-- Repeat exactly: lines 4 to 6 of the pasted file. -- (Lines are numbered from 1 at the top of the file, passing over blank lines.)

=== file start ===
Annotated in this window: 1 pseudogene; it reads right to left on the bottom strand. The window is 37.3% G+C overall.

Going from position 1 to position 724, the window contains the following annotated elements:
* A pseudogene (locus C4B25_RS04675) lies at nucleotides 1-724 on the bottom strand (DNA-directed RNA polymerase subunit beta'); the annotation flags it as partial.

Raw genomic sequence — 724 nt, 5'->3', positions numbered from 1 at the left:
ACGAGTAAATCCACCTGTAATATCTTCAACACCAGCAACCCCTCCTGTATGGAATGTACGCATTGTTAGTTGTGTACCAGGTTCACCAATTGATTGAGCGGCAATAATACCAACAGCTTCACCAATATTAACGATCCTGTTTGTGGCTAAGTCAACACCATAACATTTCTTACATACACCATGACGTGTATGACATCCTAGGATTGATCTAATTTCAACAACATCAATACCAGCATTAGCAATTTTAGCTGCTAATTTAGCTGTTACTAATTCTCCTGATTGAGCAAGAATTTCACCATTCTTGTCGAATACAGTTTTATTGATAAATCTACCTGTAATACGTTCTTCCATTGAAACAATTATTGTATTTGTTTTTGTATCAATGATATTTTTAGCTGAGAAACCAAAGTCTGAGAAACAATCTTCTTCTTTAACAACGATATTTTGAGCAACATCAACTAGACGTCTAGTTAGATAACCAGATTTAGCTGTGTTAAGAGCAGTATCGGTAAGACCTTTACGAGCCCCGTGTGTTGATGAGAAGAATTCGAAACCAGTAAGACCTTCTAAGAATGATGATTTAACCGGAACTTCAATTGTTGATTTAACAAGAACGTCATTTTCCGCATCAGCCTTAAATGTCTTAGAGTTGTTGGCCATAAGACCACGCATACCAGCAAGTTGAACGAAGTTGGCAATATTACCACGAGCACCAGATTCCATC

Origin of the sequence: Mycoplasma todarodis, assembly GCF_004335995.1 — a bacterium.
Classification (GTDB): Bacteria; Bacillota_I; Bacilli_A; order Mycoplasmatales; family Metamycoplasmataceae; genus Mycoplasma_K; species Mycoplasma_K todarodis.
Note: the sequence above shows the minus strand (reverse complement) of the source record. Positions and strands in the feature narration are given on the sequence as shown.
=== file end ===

Raw genomic sequence — 724 nt, 5'->3', positions numbered from 1 at the left:
ACGAGTAAATCCACCTGTAATATCTTCAACACCAGCAACCCCTCCTGTATGGAATGTACGCATTGTTAGTTGTGTACCAGGTTCACCAATTGATTGAGCGGCAATAATACCAACAGCTTCACCAATATTAACGATCCTGTTTGTGGCTAAGTCAACACCATAACATTTCTTACATACACCATGACGTGTATGACATCCTAGGATTGATCTAATTTCAACAACATCAATACCAGCATTAGCAATTTTAGCTGCTAATTTAGCTGTTACTAATTCTCCTGATTGAGCAAGAATTTCACCATTCTTGTCGAATACAGTTTTATTGATAAATCTACCTGTAATACGTTCTTCCATTGAAACAATTATTGTATTTGTTTTTGTATCAATGATATTTTTAGCTGAGAAACCAAAGTCTGAGAAACAATCTTCTTCTTTAACAACGATATTTTGAGCAACATCAACTAGACGTCTAGTTAGATAACCAGATTTAGCTGTGTTAAGAGCAGTATCGGTAAGACCTTTACGAGCCCCGTGTGTTGATGAGAAGAATTCGAAACCAGTAAGACCTTCTAAGAATGATGATTTAACCGGAACTTCAATTGTTGATTTAACAAGAACGTCATTTTCCGCATCAGCCTTAAATGTCTTAGAGTTGTTGGCCATAAGACCACGCATACCAGCAAGTTGAACGAAGTTGGCAATATTACCACGAGCACCAGATTCCATC

Origin of the sequence: Mycoplasma todarodis, assembly GCF_004335995.1 — a bacterium.